During the government shutdown last weekend, the Alliance for Securing Democracy reported that the trending hashtag #SchumerShutdown, which blamed the impasse on Senate Minority Leader Chuck Schumer, was being pushed by bot accounts from Russia.
Now Senators Richard Blumenthal and Sheldon Whitehouse are asking Twitter for answers about the bot activity. According to the Alliance for Securing Democracy, a bipartisan group, the Russian accounts also pushed the hashtag #ReleaseTheMemo, which demanded the release of a classified document about the FBI’s alleged surveillance of Trump campaign officials.
“This hashtag has been used as yet another attempt to discredit Special Counsel Robert Mueller’s probe,” the senators wrote in a letter to Twitter CEO Jack Dorsey. “We find it reprehensible that Russian agents have so eagerly manipulated innocent American citizens and undermined our democratic processes through our elections and public policy debates.”
The letter asks Twitter to notify users who interacted with the tweets created by the bot accounts that were tracked by the Alliance for Securing Democracy.
Last week, Twitter notified users about their interactions with tweets that were part of a Russian propaganda effort during the 2016 election.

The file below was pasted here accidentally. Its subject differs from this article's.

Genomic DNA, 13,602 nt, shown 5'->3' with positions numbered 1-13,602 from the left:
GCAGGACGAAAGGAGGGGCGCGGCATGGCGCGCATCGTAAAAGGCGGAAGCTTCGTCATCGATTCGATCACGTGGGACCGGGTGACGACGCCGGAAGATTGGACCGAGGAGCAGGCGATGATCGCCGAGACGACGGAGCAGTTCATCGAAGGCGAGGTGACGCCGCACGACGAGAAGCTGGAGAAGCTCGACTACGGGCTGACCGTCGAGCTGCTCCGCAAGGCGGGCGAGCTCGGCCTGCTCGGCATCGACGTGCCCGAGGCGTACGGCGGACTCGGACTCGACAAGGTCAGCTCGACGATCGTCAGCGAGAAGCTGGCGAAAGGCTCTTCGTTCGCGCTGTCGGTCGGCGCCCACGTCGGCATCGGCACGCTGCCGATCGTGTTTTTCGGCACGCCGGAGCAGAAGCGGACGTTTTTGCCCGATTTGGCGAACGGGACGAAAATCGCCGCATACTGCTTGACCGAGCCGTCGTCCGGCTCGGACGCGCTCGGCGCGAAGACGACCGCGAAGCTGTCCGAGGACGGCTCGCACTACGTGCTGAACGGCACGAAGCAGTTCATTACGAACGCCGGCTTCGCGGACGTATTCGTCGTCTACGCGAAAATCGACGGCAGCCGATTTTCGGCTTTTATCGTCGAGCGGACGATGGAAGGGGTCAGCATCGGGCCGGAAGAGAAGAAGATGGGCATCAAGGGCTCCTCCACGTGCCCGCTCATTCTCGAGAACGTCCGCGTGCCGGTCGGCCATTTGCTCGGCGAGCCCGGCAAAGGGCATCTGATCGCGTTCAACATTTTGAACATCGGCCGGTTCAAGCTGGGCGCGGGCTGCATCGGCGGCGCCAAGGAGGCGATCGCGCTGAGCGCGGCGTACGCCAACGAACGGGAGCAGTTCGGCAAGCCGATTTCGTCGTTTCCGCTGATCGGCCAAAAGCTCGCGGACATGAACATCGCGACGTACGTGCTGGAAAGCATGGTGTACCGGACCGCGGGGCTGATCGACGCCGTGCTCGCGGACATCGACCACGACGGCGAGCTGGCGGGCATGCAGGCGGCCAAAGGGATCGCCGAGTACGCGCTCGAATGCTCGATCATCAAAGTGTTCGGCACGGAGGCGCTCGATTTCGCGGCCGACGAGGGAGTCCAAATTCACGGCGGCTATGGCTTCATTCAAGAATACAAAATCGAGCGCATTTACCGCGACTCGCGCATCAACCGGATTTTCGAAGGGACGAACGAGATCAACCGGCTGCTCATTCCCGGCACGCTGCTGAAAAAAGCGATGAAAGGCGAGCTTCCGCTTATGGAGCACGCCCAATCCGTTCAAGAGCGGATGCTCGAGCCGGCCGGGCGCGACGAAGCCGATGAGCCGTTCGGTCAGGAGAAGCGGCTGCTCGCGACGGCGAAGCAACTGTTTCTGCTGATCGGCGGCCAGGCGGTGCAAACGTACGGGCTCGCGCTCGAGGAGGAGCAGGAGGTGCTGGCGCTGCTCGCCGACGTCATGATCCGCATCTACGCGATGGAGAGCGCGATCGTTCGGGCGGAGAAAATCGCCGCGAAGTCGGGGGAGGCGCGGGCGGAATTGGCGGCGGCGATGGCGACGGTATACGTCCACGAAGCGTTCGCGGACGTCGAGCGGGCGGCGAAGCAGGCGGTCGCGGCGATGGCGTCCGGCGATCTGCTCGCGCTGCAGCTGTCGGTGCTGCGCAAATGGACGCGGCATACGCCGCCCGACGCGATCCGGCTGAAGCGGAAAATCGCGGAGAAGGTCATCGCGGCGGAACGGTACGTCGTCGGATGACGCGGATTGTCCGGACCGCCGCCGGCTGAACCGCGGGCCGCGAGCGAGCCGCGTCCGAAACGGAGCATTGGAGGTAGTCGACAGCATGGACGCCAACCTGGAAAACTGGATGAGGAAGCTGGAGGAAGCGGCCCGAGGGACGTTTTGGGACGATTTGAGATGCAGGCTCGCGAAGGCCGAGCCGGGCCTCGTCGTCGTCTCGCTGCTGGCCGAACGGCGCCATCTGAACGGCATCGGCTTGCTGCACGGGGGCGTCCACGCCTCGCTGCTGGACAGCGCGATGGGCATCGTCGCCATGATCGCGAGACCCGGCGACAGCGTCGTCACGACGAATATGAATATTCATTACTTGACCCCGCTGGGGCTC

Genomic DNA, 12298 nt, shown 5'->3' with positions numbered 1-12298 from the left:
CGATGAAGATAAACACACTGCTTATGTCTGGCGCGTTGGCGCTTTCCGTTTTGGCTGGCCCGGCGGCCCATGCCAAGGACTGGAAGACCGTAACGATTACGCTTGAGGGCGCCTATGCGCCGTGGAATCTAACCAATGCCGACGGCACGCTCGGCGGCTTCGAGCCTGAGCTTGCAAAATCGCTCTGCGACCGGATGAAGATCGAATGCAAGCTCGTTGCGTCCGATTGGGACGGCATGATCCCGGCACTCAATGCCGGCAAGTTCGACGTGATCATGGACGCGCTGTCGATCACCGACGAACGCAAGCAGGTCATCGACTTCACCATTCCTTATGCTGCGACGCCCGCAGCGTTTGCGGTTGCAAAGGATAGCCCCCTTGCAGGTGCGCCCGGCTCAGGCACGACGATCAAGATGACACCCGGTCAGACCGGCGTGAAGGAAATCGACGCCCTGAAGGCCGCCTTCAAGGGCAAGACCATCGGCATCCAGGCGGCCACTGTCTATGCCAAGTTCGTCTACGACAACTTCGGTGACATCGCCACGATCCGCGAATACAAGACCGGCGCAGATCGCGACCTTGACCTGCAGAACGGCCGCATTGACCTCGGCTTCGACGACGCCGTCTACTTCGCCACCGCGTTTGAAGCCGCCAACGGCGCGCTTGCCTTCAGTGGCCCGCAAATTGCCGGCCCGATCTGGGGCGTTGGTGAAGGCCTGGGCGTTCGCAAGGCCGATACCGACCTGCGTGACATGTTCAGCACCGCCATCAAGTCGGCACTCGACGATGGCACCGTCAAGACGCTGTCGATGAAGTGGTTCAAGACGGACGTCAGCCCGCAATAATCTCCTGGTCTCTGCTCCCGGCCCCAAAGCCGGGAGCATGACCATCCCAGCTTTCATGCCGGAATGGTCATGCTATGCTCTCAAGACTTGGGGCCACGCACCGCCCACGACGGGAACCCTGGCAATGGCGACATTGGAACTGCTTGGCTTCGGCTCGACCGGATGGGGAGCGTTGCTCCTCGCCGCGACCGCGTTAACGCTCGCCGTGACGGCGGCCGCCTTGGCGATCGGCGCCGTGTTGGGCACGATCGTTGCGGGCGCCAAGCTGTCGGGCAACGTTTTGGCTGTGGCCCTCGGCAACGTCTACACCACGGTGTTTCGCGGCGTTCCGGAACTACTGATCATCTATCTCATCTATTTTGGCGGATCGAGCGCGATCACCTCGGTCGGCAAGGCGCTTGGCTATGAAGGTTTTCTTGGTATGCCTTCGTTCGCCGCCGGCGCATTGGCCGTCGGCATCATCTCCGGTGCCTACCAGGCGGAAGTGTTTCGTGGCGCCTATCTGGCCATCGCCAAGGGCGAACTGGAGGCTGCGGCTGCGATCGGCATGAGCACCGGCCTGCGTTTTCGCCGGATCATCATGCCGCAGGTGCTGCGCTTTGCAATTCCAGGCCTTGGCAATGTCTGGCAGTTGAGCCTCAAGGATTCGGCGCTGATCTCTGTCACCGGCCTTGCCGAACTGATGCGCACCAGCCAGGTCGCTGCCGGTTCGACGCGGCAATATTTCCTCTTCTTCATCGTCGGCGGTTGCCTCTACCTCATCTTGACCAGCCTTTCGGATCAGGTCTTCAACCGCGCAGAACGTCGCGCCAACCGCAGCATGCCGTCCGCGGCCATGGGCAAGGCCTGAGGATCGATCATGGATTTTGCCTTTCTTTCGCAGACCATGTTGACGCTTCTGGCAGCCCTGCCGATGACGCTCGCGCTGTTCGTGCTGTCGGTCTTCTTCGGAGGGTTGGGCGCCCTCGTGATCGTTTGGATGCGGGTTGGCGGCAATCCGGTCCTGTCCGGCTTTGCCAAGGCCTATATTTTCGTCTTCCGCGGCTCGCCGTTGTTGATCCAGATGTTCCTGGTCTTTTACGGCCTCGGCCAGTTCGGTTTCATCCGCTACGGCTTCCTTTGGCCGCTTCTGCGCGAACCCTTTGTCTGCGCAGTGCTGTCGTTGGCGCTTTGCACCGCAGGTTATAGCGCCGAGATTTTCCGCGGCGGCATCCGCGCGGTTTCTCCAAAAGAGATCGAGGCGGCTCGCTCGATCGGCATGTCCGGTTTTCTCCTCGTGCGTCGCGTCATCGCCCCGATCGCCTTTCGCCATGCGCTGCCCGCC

“We are emailing notifications to 677,775 people in the United States who followed one of these accounts or retweeted or liked a Tweet from these accounts during the election period. Because we have already suspended these accounts, the relevant content on Twitter is no longer publicly available,” the company explained in a blog post.
Twitter did not immediately respond when asked if it would send out notifications related to #SchumerShutdown and #ReleaseTheMemo. We’ll update if we hear back.
Update 7:50 p.m.: “Twitter is committed to addressing malicious activity on our platform, and we take any assertions of such activity very seriously,” a Twitter spokesperson said in a statement. “We look forward to working closely with members of Congress to address their questions.”